Michael v Chief Constable of South Wales Police [2015] UKSC 2

Key points

  • The ordinary principles of negligence should be applied public authorities
  • The police does not owe a general duty of care to the public at large for the discharge of their duties


  • The deceased’s ex partner had come to her home, violently took her current partner and told her that he will return to hit her
  • The deceased made a call to the police, the call was initially graded as requiring an immediate response but was accidentally downgraded in urgency
  • The resultant delay in response resulted in her death


  • Did the police owe a duty of care to the deceased?

Held (House of Lords)

  • Claim in negligence failed; there was no duty of care owed by the police

Lord Toulson

Duty of care

  • The whole point of the Caparo case was to repudiate the idea of a single test to be applied to all cases to find the existence of a duty of care, rather an incremental approach should be used: [106]

Liability of public authorities

  • English law does not as a general rule impose liability on D for the harm caused by a third party, the reason being that common law does not impose liability for pure omissions, these principles are equally applicable where D is a public body
  • Exceptions to the omissions rule also apply to a public authority defendant:
    • Where D is responsible for creating the danger
    • Where D is in a position of control over the third party
    • Where D assumes responsibility over C

Liability of police

  • It does not follow from the setting up of a protective system from public resources that if it fails to achieve its purpose, the public should bear the additional burden of compensating a victim for harm caused by a third party, this would be contrary to the ordinary principles of common law
  • ‘The question is therefore not whether the police should have a special immunity, but whether an exception should be made to the ordinary application of common law principles which would cover the facts of the present case”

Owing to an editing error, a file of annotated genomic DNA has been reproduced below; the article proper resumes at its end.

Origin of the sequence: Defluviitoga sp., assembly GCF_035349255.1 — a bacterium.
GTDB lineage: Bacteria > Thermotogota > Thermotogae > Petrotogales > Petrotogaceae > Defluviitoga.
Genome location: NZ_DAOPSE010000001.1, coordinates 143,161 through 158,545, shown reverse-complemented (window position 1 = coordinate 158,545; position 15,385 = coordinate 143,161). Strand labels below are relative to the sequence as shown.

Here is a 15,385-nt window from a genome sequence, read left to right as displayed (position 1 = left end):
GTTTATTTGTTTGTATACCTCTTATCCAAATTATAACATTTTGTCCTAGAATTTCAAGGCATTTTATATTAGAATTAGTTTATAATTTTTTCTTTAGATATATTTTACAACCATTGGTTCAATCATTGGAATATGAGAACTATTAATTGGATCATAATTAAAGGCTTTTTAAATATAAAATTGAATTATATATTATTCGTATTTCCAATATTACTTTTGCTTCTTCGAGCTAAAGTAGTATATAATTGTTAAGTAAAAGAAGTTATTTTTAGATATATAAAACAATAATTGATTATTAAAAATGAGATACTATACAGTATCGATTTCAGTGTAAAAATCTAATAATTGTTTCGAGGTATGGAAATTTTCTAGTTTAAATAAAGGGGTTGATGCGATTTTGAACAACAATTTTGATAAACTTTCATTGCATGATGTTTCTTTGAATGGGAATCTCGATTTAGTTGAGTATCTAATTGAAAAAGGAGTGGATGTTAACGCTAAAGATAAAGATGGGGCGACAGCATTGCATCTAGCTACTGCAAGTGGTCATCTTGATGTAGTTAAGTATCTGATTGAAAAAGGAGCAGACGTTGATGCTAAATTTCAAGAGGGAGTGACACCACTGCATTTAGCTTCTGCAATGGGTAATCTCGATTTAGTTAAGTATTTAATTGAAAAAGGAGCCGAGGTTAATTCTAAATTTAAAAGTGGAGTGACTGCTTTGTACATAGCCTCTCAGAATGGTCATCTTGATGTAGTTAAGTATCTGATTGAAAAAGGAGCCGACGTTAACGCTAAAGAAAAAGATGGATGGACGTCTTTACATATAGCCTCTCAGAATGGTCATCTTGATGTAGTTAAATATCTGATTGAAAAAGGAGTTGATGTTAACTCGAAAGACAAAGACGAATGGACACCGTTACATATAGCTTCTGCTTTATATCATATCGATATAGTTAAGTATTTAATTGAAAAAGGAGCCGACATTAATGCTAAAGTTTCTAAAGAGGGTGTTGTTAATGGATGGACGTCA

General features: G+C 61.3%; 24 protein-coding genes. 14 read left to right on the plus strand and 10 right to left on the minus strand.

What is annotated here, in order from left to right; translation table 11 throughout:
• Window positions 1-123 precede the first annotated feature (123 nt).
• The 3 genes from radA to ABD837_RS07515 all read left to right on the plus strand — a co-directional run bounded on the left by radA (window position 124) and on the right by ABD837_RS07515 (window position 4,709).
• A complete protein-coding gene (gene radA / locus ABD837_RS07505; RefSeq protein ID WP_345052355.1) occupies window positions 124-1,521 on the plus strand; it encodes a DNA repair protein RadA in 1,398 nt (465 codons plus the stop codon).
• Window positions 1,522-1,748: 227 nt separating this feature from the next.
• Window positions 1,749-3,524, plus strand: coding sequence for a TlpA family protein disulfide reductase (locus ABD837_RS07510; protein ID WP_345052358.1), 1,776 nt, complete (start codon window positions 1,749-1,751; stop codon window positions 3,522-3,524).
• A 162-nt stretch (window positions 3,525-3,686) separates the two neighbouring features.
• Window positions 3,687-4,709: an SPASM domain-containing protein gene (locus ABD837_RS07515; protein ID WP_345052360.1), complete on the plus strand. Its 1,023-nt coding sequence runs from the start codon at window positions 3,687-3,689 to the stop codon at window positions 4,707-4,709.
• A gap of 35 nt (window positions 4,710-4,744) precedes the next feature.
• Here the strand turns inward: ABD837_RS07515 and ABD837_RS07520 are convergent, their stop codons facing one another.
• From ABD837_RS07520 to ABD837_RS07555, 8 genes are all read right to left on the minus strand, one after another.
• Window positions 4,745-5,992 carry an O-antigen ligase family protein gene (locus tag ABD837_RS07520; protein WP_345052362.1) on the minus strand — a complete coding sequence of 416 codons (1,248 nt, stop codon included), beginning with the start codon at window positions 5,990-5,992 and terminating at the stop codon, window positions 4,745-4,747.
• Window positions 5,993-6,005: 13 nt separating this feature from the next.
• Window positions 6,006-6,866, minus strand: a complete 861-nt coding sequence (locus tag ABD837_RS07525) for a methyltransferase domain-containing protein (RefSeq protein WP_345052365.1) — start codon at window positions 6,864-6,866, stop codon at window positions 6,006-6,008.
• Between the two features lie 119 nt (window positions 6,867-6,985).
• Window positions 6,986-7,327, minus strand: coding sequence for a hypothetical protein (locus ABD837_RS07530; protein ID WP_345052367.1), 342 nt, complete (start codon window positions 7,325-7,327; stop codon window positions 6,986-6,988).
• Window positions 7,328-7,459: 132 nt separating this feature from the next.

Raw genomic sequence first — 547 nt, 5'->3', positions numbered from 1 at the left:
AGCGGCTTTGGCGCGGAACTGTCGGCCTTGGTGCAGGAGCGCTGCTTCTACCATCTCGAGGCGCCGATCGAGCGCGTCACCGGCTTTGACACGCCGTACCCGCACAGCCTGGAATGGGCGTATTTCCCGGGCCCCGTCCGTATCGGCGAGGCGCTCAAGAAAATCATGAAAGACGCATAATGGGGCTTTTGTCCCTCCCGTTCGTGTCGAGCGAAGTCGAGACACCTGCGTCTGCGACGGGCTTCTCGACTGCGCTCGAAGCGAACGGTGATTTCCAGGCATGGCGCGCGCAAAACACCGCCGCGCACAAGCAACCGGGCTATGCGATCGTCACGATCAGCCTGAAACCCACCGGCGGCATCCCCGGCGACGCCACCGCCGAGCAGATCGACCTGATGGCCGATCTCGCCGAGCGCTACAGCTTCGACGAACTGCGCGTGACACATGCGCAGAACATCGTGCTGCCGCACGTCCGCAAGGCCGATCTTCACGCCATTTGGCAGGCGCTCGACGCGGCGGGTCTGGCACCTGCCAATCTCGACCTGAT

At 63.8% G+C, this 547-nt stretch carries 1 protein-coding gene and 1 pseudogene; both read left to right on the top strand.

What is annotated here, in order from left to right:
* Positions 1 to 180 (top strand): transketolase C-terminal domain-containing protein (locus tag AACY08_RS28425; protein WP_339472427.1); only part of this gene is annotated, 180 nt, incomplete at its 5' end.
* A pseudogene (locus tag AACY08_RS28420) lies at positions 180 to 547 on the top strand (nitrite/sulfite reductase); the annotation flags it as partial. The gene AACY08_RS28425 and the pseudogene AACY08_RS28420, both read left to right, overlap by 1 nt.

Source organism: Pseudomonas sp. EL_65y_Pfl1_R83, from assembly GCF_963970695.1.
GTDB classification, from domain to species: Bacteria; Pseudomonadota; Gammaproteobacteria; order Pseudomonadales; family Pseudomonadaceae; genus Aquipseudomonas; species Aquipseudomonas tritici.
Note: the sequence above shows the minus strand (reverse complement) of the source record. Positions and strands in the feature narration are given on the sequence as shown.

• The duty of the police for the preservation of the peace was owed to members of the public at large and did not involve the kind of close or special relationship necessary for the imposition of a private law duty of care

Public policy considerations

  • Lord Toulson criticised the application of public policy considerations that militate against imposing duties of care on public authorities in preceding cases
  • Operational consequences of changing the law of negligence is purely speculation
    • Potential improvement in investigations and reduction of domestic violence could happen, but so could the police diverting resources in the fear of being sued
  • The one clear consequence is that payment of compensation and litigation costs will increase the burden on the police budget

Current case

  • There was no assumption of responsibility
  • The only assurance the call handler gave to the deceased was that she would pass on the call to the South Wales Police, she gave no promise how quickly they would respond
  • In contrast, the ambulance call handler in Kent v Griffiths gave representations that the ambulance will arrive shortly

Lord Kerr’s dissent

The omissions rule should not apply to public authorities

  • Whereas a private individual’s freedom has an intrinsic value in its contribution to an autonomous life, the value of the state’s freedom is instrumental and lies in the contribution it makes to the fulfilment of its proper functions
  • The police should not be exempted from liability on the general common law ground that members of the public are not required to protect others from harm from third parties, such protection of autonomy for individuals is not appropriate for members of a force whose duty is to provide precisely the type of protection from harm that befell the deceased

Current case

  • There was sufficient proximity and the police played a direct causative role in the deceased’s death